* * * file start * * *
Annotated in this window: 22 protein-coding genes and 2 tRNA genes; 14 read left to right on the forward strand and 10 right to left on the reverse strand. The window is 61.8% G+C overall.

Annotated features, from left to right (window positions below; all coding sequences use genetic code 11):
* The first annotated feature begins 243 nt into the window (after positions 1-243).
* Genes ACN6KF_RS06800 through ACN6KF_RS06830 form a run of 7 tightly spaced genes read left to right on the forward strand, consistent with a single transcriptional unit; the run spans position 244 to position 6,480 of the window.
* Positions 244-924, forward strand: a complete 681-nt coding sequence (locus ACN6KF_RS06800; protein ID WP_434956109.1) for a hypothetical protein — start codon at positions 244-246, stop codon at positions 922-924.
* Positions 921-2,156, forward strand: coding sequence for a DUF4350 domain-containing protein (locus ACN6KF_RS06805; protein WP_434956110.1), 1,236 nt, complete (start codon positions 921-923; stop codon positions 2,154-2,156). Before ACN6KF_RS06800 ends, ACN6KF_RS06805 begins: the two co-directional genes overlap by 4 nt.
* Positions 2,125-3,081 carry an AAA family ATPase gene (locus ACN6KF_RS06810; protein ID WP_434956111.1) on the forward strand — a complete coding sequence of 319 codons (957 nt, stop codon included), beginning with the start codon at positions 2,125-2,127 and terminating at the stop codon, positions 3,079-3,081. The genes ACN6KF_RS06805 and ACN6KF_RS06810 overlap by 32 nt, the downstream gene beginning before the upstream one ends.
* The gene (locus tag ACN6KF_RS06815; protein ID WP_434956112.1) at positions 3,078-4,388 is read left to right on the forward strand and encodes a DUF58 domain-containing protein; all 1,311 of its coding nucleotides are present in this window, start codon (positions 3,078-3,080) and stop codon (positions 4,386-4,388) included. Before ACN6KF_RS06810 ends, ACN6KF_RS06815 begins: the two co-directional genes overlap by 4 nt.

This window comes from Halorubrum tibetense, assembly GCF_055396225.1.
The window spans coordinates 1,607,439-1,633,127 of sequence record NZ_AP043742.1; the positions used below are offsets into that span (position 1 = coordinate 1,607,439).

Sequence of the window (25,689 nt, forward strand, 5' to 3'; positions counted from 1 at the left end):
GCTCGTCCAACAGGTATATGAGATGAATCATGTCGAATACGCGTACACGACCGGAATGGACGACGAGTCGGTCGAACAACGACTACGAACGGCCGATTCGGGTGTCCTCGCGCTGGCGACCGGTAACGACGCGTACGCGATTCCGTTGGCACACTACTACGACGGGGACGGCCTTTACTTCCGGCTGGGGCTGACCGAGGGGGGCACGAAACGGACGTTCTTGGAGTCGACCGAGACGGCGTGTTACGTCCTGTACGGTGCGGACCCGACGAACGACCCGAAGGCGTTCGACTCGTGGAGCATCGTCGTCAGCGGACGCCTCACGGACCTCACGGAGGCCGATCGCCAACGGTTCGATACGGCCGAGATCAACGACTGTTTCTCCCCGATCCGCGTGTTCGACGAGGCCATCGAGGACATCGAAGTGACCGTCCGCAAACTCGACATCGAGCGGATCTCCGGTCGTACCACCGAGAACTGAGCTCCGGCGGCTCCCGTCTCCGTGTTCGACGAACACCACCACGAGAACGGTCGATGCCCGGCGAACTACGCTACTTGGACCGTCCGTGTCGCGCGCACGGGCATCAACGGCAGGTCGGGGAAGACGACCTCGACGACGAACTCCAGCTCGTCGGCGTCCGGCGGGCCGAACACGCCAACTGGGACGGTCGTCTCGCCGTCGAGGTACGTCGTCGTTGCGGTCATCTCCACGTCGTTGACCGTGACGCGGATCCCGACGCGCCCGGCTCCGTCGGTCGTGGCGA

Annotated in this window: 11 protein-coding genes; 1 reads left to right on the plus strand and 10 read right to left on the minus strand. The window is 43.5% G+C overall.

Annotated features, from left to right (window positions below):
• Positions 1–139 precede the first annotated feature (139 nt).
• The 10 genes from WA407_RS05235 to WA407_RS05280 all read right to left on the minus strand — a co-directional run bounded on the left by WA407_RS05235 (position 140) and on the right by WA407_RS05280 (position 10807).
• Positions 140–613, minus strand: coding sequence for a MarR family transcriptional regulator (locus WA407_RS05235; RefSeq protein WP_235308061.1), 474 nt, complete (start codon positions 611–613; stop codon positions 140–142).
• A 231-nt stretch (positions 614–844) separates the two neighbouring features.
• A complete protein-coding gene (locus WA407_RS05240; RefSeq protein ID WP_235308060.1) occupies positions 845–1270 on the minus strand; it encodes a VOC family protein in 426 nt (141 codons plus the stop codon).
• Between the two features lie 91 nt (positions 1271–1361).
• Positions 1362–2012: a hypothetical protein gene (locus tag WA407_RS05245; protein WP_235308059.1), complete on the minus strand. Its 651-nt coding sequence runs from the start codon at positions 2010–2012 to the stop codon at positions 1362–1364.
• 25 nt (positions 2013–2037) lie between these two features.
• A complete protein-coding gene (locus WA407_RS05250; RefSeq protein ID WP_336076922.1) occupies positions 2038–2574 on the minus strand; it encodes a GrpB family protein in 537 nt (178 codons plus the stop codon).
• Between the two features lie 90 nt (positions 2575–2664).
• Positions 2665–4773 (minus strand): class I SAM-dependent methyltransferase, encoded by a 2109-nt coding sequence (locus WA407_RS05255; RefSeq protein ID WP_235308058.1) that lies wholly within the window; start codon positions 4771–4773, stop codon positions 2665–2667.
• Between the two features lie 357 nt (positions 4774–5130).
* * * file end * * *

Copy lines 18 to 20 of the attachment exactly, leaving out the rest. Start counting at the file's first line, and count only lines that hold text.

• A 231-nt stretch (positions 614–844) separates the two neighbouring features.
• A complete protein-coding gene (locus WA407_RS05240; RefSeq protein ID WP_235308060.1) occupies positions 845–1270 on the minus strand; it encodes a VOC family protein in 426 nt (141 codons plus the stop codon).
• Between the two features lie 91 nt (positions 1271–1361).